- Firm but comfortable ride
- Gas mileage
- Pleasing materials and trims
- Wide range of seat adjustability
- Large trunk
- Unremarkable exterior
- Climate controls placed too low
- Not much driving excitement
The 2012 Chevrolet Cruze is a practical, comfortable, fuel-efficient, and a strong value, but it does lack the nimble, tossable feel that some small-car fans appreciate.
For decades, Chevrolet filled out its lineup with compact cars that were adequate, but arguably not on par with segment leaders like the Honda Civic and Toyota Corolla. But change is afoot at GM, and the 2012 Cruze is arguably better in many respects than those models—and with the likes of the Hyundai Elantra, Ford Focus, and Mazda3, it's one of the segment leaders.
The Cruze was an all-new design for the U.S. last year. While it's conservative on the outside, the interior makes a strong presentation, with rich materials, some stunning two-tone combinations, and an upscale feel. GM has borrowed some of the design cues from its larger Malibu sedan, and the Cruze's cabin has an almost mid-size feel, with enough space for four adults (five in a pinch), plus excellent adjustability for drivers and a huge trunk.
Going just by the specs page might lead to a little confusion; there are two four-cylinder engines offered in the Cruze, but it's the smaller of the two that's the 'premium' pick. The base 1.8-liter four-cylinder engine performs fine, though it's a little bit loud when pressed and you do need to rev it to move quickly. But step up to the 1.4-liter, turbocharged four (1.4T) that's offered throughout much of the lineup, as well as in the high-mileage Cruze Eco, and you'll find that it's not only smoother and more refined but produces more power down low and pairs well with the six-speed automatic (a six-speed manual is offered, too). EPA ratings are best for the 1.4T, and in Cruze Eco form—with weight savings and special aero improvements—it gets 42 mpg highway.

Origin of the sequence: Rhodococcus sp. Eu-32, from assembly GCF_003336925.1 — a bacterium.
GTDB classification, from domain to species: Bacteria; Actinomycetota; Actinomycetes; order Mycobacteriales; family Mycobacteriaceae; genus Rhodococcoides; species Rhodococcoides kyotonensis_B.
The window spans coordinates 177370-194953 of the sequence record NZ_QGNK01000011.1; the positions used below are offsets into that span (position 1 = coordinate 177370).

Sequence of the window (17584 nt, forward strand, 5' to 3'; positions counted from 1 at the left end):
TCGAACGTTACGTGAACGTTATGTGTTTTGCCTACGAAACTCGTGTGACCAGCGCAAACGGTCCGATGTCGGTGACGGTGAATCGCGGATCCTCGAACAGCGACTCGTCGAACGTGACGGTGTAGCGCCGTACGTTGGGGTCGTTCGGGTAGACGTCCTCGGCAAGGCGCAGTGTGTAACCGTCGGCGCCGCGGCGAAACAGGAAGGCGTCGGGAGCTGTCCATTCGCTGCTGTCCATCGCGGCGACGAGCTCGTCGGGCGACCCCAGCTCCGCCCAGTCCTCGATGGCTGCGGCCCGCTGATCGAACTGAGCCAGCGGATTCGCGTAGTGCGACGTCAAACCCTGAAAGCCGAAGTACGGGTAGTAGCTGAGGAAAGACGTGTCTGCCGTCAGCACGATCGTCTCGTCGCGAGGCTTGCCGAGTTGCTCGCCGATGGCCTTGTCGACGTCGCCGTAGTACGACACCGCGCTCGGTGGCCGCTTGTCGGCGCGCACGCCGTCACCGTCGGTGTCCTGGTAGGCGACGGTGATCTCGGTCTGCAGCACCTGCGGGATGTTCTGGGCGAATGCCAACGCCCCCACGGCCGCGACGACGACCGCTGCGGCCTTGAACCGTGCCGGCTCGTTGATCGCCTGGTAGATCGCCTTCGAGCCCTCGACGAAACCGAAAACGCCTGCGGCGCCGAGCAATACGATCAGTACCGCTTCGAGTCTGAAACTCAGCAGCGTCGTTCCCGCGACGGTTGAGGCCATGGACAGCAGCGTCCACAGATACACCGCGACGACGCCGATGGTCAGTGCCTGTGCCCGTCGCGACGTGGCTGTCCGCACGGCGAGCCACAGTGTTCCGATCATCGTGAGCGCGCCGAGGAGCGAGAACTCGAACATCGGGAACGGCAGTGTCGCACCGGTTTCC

In most other ways, the Cruze feels almost almost like a mid-sizer. You probably won't call it nimble or tossable, but its isolated cabin and absorbent ride will please most day-to-day users. It's one of the quietest vehicles in its class, damping out road and wind noise and soaking up major road shocks and potholes well—even if its ride is on the taut side. Seating is a strong point; you'll find more front headroom than most vehicles in its class, and it's a great pick for taller drivers as there's so much rearward seat travel. Just beware, you'll be crunching the knees of those in the back seat—which is, otherwise good for two adults across.
The Cruze is assembled in Ohio, but it's a 'world car,' with specialized versions sold in Europe, Asia, and such. The structure has earned top crash-tests everywhere, and the U.S. market is no exception. Safety equipment is top-notch in its class, too, with standard side-thorax bags and knee bags, and Bluetooth hands-free connectivity and a USB port are offered on most models. Remote start, heated leather seats, automatic climate control, and a screen-based nav system are also available.